Errors & Omissions: We should follow the rules of grammar, even if they sound a bit 'wrong'

"Hope for peace talks remain despite tensions in West Bank."

It may be that this headline, which appeared on Thursday, was written by someone with a thorough grounding in English grammar who happened to suffer a momentary lapse; it can happen to anyone.

On the other hand, it may be that the perpetrator of this gaffe is one of the millions of victims of modern teachers of English who think it their business to nurture their pupils' appreciation of literary art (with an emphasis on dismal 20th-century novels) without giving them the slightest clue about how words fit together.

Be that as it may, the headline should read: "Hope for peace talks remains ..." Those with grammar can say why: the verb "remains" and its subject, "hope", need to agree in person and number. Those who have been denied this technical vocabulary may be left floundering. They will miss the functional relationship between "hope" and "remains": they will see only the proximity of "talks" and "remains", and feel vaguely that "talks remains" sounds "wrong".

Now, look here: I know it is usual to call any exhibition covering an artist's career a retrospective, but I still think that, if the artist is dead, it is a weird word to use.

A news report on Tuesday called a new exhibition in Paris "the first large Monet retrospective in his home country since 1980". Now, if an artist is alive, there are two kinds of exhibition you could stage: a show of new work, or a show of works representative of the artist's career to date. The latter, since it looks back, is called a retrospective.

Claude Monet died in 1926. There can be no new works. Any Monet exhibition is bound to be retrospective. So the word "retrospective" conveys no information.

Nameless dread: Another word that has undergone a strange shift of meaning in recent years is "anonymous", which used to mean nameless, or of unknown name. This is from a news story last Saturday: "... as he walked home on Thursday afternoon from the pharmacy on Edgware where he worked to Green Court, an anonymous 1940s apartment block where for the last two years...". Eh? Green Court is not anonymous. You have just told me its name: it is called Green Court. The right word here is "unremarkable".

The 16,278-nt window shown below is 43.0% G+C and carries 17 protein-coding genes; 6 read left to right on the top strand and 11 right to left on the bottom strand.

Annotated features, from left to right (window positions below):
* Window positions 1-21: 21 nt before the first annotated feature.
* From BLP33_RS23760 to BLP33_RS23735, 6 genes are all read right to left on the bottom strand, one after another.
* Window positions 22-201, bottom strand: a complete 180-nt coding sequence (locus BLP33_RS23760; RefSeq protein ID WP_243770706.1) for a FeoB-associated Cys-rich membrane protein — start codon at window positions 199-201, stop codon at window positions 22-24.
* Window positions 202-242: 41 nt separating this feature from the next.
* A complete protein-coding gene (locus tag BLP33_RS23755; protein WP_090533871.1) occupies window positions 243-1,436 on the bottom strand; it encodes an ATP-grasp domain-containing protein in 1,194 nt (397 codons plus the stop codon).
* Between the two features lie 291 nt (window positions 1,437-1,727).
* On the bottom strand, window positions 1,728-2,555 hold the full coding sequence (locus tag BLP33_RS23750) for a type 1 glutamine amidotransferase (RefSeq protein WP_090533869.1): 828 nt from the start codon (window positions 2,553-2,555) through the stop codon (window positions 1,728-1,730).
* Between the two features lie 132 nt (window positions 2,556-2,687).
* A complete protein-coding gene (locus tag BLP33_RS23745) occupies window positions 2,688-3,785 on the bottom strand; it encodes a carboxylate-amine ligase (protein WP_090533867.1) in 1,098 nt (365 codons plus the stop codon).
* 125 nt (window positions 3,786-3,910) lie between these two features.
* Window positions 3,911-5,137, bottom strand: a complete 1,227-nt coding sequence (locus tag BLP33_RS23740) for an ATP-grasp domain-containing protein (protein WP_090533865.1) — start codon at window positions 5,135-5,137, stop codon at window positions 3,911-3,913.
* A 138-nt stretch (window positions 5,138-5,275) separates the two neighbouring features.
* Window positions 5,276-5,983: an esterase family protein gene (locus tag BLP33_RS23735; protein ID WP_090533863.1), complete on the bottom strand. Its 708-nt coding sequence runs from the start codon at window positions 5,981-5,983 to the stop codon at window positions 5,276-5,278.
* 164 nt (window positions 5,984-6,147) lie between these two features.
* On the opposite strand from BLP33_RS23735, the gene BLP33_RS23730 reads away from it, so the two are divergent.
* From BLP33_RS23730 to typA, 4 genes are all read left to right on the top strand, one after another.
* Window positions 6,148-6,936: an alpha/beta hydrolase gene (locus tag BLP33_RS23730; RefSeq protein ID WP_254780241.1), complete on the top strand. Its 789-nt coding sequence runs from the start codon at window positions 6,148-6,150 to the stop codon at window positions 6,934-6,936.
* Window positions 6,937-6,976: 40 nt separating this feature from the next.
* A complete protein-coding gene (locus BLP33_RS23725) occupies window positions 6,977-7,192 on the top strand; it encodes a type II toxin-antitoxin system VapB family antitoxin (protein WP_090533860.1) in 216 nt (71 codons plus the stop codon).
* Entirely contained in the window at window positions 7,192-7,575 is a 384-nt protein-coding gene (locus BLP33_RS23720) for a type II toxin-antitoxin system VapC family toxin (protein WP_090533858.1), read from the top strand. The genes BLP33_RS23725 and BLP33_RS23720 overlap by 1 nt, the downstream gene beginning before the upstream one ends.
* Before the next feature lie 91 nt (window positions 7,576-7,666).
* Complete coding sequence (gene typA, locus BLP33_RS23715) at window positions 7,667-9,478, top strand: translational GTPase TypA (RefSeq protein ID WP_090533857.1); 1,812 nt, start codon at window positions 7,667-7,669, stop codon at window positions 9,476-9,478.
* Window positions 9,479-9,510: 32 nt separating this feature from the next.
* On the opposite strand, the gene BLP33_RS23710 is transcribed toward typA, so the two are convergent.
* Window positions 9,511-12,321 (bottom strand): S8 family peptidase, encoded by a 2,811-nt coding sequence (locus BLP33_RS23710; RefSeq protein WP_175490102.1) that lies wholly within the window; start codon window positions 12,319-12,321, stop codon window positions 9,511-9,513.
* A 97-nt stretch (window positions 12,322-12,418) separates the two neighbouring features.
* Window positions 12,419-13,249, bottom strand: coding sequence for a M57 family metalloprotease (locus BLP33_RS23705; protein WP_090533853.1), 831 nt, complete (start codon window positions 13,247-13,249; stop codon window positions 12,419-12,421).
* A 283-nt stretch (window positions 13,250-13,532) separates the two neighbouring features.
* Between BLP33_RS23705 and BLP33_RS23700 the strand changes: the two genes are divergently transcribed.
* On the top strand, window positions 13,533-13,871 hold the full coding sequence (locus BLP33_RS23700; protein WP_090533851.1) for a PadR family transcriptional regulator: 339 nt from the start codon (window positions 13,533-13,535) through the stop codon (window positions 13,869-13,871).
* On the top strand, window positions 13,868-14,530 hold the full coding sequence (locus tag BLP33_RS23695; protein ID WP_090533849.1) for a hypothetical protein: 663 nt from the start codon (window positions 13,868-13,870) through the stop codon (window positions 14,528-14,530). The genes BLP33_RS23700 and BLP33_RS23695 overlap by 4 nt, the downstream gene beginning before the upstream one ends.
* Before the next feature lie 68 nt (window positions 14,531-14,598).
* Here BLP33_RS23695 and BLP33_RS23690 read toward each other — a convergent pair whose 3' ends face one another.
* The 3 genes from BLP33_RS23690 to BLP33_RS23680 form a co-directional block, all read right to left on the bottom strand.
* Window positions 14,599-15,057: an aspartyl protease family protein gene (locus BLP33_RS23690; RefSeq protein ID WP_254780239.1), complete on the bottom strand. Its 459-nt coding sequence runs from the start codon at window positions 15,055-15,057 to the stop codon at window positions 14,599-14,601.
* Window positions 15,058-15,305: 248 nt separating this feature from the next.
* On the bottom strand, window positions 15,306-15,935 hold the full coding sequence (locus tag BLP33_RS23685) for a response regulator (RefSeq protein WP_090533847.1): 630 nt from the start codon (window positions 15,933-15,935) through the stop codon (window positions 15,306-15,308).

Is it that our fame-obsessed culture needs an antonym to "famous" and has fixed on "anonymous"? Who knows? But in any case "anonymous" is here otiose; no reader would imagine that a 1940s apartment block in north London was celebrated in song and story.

The above passage throws up another, unrelated, point. "The last two years" could mean the last two completed calendar years – 2008 and 2009. If you are referring to the two-year period up to now, and you want to avoid all ambiguity, you should prefer "the past two years".

Too much: George Orwell, in his essay "Politics and the English Language", takes a verse from the King James Bible ("I returned and saw under the sun, that ...") and turns it into modern bureaucratic jargon ("Objective considerations of contemporary phenomena compel the conclusion that ..."). That passage should be inscribed on the wall of every newsroom.

A story about the Afghan war, published on Tuesday, contained this: "There are likely to be complaints that 'blood and treasure' (lives and financial investment) expended by British forces have been wasted." It is coming to something when a reporter feels that vivid and concrete language such as "blood and treasure" has to be translated into grey abstractions for readers with ice water in their veins.

Homophone horror: Last Saturday's magazine carried an article about oysters, and a virus that is attacking them. It included the following quotation: "Oyster farming is good for the environment ... In the United States, President Obama has the navy sewing oyster beds back."

That should be "sowing", but I am reluctant to let go of the picture of hundreds of American sailors, inspired no doubt by their nation's great quilt-making tradition, earnestly sewing a carpet of oysters back on to the seabed.